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Outside the city

a large stone building

Outside the city

There are a number of worthwhile places to visit outside the city.

Anglesey Abbey: A glorious National Trust country house, which was founded as a hospital in 1135 and soon expanded into an Augustinian priory until the dissolution of the monasteries in 1536. The priory ruins were incorporated into a house about a century later, which was then extended and converted into a gentleman’s home by Lord Fairhaven in the early 20th century, maintaining the monasterial character in the lower rooms. There is a long library, with an unfinished Constable painting of the embarkation of George IV’s royal barge, an interesting Congreve clock, and some characteristic moonlight scenes by the Pether family. The extensive grounds provide good walks all year round, with special openings in snowdrop season, then summer roses, autumn dahlias and a popular Winter Lights season. The estate’s woodland area is a wonderland for kids, with den-building, straw bales for climbing and jumping, a wildlife-viewing hut, and a three-storey treehouse..

Wimpole Hall: Also National Trust, this predominantly Georgian country house is noted for its library designed by James Gibbs (who also designed part of King’s and the Senate House) and its domed yellow drawing room designed by Sir John Soane. The last owner was Elsie Bambridge, the only surviving daughter of Rudyard Kipling. She used the substantial royalties from his books to refurbish the house – such was the state it had been in it was not requisitioned for use during the Second World War. The estate has a great farm for children, with lots of animals and tractors, as well as an adventure playground. The lambing season is a particularly good time to visit, and all year round there are daily activities to watch or take part in – the most memorable being the pigs’ feeding time, when the cacophony of noisy ‘Don’t forget me’ grunting as pigs lurch their hefty frames to get their slobbery snouts onto the wall of their stall will stay ringing in your ears for days.

Audley End: An English Heritage Jacobean mansion, started by Thomas Audley, Lord Chancellor to Henry VIII, later owned by the Howards and finally the Nevilles. The Great Hall is notable for its carved oak screen, used to hide the servants from their masters, and there are eight rooms redecorated by Robert Adam, and an 18th-century bed which is unusual in having its original coverings. The Victorian nursery and servants’ wing bustle with hands-on activities and period-dressed actors. Nearby in the estate’s woodland, but separately managed, is the Audley End miniature railway and enchanted fairy and elf walk. Audley End is located on the outskirts of Saffron Walden, a town with pretty half-timbered houses, noted for their pargeting (East Anglian style of decorative plasterwork), set along narrow lanes.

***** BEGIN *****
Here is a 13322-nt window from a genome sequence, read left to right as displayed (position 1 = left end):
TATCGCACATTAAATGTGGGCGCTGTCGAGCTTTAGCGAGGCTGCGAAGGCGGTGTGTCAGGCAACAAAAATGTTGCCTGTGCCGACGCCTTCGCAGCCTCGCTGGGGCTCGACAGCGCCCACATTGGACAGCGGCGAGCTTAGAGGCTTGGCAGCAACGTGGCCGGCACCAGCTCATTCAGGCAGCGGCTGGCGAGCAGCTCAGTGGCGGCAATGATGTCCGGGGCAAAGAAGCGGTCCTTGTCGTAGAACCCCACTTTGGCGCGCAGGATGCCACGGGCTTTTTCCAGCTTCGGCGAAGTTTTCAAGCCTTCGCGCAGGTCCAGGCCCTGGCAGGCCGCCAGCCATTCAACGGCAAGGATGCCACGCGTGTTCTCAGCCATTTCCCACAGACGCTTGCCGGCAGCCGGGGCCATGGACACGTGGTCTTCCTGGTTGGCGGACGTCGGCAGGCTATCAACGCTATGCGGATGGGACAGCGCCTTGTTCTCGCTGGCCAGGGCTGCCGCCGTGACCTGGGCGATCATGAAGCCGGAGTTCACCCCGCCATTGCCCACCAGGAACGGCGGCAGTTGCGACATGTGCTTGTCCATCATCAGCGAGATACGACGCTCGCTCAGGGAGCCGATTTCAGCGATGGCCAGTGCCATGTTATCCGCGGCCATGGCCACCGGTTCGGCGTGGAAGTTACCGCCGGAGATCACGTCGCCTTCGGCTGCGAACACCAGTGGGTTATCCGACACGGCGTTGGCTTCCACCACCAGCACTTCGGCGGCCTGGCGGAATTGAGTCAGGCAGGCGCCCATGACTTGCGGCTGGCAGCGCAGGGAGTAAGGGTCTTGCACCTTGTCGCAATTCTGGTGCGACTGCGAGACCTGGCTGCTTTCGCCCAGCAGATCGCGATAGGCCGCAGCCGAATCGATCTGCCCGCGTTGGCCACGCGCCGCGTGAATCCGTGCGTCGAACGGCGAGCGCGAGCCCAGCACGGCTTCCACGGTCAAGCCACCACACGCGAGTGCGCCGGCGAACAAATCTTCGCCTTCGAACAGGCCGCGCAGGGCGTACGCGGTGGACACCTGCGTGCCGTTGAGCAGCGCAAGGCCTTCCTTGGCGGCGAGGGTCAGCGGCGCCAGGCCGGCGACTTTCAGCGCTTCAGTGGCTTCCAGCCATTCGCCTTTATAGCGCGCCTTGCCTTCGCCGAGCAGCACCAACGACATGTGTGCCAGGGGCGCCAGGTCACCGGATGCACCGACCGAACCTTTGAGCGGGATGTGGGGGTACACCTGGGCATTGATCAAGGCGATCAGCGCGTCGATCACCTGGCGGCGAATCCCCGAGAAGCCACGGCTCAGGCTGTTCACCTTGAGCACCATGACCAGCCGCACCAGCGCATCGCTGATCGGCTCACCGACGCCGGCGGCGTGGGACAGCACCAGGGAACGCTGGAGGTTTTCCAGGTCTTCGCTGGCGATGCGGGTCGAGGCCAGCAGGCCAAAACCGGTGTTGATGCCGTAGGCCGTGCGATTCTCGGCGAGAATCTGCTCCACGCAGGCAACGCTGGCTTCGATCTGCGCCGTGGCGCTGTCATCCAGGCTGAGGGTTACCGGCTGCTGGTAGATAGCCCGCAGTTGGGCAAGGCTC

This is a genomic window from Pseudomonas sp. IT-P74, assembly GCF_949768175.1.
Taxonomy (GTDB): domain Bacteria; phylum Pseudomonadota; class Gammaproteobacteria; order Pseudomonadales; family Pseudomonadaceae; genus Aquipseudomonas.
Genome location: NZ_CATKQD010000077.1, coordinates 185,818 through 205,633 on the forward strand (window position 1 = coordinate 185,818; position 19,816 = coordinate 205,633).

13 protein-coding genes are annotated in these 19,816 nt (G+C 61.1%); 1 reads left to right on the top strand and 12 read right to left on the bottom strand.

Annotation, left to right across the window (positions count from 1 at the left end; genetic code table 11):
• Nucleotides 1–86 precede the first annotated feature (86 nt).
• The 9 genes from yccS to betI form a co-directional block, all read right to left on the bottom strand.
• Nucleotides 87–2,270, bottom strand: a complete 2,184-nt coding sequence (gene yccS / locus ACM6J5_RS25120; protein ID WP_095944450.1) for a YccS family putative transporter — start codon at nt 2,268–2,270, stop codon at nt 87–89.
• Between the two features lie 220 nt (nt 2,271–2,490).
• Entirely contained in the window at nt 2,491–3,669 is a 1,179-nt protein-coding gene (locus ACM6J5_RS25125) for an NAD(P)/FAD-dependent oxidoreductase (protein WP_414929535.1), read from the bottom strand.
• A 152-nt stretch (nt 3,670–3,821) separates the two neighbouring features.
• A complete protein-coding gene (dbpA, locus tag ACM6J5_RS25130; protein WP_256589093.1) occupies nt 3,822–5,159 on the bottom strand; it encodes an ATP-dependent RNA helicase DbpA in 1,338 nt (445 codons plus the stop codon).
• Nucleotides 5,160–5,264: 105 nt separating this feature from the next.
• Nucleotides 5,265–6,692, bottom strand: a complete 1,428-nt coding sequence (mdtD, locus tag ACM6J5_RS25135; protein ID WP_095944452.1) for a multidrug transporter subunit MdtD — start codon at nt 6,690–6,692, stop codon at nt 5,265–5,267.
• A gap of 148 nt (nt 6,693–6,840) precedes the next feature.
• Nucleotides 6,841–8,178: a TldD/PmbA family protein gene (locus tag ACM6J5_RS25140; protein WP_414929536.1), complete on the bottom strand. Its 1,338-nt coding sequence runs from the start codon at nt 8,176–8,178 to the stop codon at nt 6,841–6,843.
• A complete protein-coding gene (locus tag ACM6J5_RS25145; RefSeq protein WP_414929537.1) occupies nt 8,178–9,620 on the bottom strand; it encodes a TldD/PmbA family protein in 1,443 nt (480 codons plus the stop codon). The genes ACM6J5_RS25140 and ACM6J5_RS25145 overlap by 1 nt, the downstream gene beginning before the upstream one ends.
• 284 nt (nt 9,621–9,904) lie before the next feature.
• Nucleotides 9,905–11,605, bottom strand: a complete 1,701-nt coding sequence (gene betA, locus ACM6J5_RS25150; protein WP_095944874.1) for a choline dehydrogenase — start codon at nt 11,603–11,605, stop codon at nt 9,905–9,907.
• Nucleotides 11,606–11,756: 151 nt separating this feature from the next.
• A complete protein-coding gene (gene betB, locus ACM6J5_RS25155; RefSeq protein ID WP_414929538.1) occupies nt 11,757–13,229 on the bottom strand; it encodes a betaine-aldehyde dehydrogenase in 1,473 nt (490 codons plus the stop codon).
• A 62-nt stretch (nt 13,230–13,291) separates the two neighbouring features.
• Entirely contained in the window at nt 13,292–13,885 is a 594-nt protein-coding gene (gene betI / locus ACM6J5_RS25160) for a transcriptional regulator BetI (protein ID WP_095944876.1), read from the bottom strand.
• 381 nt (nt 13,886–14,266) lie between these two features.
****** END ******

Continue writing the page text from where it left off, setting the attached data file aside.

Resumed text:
Ely Cathedral: Sometimes dubbed the “Ship of the Fens” due to its visibility from miles around and reflecting the time when the Isle of Ely was surrounded by water, this early 12th-century building has a Romanesque nave, with Gothic arches added later to support the weight of the walls. It is particularly known for its gloriously-coloured ceiling, with its unusual wooden octagon centrepiece (octagons were symbolic of the eighth day, thus being the time beyond our earthly time), that forms the base for its octagonal, turreted tower. There is an adjoining stained glass museum and nearby you can visit Oliver Cromwell’s House, a half-timbered structure where Cromwell lived from 1636-47, when he was the local tithe collector. (There is another Cromwell connection at Sidney Sussex College in the centre of town, as his head is supposed to be interred in an unmarked location in its walls.) The quirky Ely Eel Festival on the first bank holiday weekend in May remembers the wriggly creatures that once abounded in the surrounding fens, giving the settlement its name and creating a significant fishing industry.

Imperial War Museum, Duxford: This former RAF base is Europe’s largest aviation museum, with around 200 vintage aircraft, ranging from early biplanes to Spitfires and Concorde (the one in the collection is a pre-production plane that holds the record for the fastest ever Concorde flight, reaching Mach 2.23 (1,480 mph)). This is a superb place to put your child’s knowledge of aircraft to the test: can they name the B-52 Stratofortress bomber, so enormous that its wings span the entire width of the cavernous American Hangar (its arrival in 1983 caused a brief closure of the M11 in case it overshot the runway!)? can they spy the SR-71 (the sleek Lockheed Blackbird, for those not in the know, is the famed US spy plane)? or name the carrier of Britain’s nuclear weapons in the 50s and 60s, the Avro Vulcan bomber, with its unusual delta wing design. There are great displays of 20th century war (right up to Afghanistan), including a Land Museum that recreates scenes of desert tank warfare and the D-day landings, interactive rocket launchers and flight simulators. For the full experience visit on one of the air show days, or get in free on Remembrance Sunday.